About a year ago, I was sitting for coffee with a friend and business mentor while discussing success and how to achieve it.
There was one theme that kept popping up. Success isn’t linear. This post and the message within is for someone today who may be going through tough entrepreneurial times.
Let me rewind… when one ventures off to do some business on their own, they are making a conscious (or unconscious) decision to be stripped from job security and the insulation involved in said traditional careers.
Once the risk is assumed and the insulation ripped off, cold and bitter markets test the entrepreneurs ability to produce new value, match existing value for a better price, or take their slice of a localized product or service.
Further, making the decision to go it alone, quickly illuminates that one is paid to produce value for a specific group of stakeholders. If they cannot do so efficiently and or better than the competition, the “business” will not last.
So why does this all matter?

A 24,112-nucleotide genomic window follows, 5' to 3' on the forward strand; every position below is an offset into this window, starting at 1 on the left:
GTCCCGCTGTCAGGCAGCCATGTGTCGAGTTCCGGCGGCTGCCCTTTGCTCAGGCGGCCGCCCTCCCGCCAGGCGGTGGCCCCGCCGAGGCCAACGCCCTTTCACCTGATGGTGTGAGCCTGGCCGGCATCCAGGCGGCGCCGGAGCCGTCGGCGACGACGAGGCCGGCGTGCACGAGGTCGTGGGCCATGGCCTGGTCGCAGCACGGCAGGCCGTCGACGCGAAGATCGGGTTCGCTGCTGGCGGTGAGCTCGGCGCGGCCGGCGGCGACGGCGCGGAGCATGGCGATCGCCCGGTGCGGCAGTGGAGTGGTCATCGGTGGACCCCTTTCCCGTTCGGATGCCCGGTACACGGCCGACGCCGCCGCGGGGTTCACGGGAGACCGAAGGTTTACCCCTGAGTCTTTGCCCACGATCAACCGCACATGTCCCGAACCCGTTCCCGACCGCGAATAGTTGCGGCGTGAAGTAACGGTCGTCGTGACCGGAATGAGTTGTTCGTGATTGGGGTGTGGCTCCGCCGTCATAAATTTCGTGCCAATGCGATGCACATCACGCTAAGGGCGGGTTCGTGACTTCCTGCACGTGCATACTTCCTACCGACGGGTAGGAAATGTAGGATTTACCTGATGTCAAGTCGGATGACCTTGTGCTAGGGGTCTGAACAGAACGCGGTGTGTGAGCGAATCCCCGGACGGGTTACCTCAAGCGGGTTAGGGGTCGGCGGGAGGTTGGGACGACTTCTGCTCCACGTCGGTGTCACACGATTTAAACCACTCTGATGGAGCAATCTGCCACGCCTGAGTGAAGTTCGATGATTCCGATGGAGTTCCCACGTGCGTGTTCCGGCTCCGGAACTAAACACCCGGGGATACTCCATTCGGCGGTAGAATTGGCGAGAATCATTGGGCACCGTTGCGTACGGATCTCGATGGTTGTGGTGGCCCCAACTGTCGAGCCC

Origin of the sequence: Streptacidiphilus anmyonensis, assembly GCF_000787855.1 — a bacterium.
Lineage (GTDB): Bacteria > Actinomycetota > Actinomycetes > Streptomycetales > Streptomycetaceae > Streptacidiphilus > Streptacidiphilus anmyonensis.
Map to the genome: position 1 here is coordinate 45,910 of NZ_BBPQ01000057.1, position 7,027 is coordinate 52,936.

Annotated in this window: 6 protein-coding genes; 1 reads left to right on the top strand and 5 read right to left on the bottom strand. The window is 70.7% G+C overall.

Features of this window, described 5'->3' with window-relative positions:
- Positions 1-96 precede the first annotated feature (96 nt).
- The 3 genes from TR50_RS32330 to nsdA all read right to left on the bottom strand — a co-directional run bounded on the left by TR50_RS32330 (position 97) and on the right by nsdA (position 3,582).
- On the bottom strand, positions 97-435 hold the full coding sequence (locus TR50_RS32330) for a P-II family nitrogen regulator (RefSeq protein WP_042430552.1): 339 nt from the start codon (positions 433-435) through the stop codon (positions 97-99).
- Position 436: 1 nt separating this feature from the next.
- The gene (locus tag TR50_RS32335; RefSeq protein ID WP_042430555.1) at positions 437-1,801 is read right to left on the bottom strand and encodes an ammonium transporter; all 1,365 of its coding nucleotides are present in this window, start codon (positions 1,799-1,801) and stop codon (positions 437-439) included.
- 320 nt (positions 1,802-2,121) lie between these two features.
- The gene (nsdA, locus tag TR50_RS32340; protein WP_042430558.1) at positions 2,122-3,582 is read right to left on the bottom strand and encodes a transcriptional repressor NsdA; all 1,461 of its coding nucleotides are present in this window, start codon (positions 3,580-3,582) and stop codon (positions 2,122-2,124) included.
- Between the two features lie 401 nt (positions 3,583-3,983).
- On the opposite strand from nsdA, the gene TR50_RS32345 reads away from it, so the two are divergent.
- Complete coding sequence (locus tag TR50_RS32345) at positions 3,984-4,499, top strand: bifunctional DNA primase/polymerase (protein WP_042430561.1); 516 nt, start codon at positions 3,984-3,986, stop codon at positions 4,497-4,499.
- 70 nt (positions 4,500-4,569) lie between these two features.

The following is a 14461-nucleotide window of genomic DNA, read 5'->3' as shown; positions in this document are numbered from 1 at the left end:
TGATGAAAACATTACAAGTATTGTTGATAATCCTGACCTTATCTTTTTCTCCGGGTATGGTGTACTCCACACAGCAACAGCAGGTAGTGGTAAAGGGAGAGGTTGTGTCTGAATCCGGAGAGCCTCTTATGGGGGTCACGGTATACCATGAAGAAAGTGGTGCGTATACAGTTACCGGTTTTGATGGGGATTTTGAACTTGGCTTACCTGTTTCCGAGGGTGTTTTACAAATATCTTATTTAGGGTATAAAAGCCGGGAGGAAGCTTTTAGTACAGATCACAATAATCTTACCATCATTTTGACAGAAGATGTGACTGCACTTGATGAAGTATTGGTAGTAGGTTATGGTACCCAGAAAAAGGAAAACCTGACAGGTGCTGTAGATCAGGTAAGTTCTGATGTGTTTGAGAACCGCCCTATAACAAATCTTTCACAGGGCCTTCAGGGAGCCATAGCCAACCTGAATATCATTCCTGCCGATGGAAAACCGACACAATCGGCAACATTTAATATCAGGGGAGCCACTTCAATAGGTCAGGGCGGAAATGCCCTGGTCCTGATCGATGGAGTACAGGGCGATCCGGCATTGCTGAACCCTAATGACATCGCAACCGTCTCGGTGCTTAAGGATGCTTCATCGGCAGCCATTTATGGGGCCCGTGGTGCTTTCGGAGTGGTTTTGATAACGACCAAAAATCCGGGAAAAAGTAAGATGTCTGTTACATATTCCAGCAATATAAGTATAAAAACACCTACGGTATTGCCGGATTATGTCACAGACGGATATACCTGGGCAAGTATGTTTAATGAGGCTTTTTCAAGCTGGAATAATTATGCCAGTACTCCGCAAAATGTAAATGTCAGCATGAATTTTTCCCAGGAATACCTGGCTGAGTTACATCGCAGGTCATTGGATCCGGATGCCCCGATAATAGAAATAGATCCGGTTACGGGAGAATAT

Well, success is not linear. Unlike a traditional job with raises that may match or exceed traditional inflation rates, business owners can grow at astronomical rates or struggle to grow at all.
In fact, some entrepreneurs get lucky in spite of themselves in the beginning, while other equally talented, determined, and otherwise hard working entrepreneurs miss the boat. Or at least miss the first boats!
The bright side is that an entrepreneur only has to be right once. Once they can position themselves properly (preferable in a growing industry or market segment) and provide a unique service… there is exponentially greater opportunity than when working for an employer.
In Nassim Taubs book “Black Swan,” he ventures to discuss how we should prepare for the downside and hope for the upside. Another optimist note for entrepreneurs is that burn rates, or the rate at which cash is burned, is very measurable.
Even a venture that is burning cash quickly can measure projected expenses within reason and make adequate preparations to address these diminishing resources.
In conclusion, one may benefit from protecting for the downside, controlling expenses, and continuing to press forward providing unique value for a small group of stakeholders (customers) until product market fit / service market fit it met to produce returns and lifestyle design more attractive than traditional job perks and sterile compensation.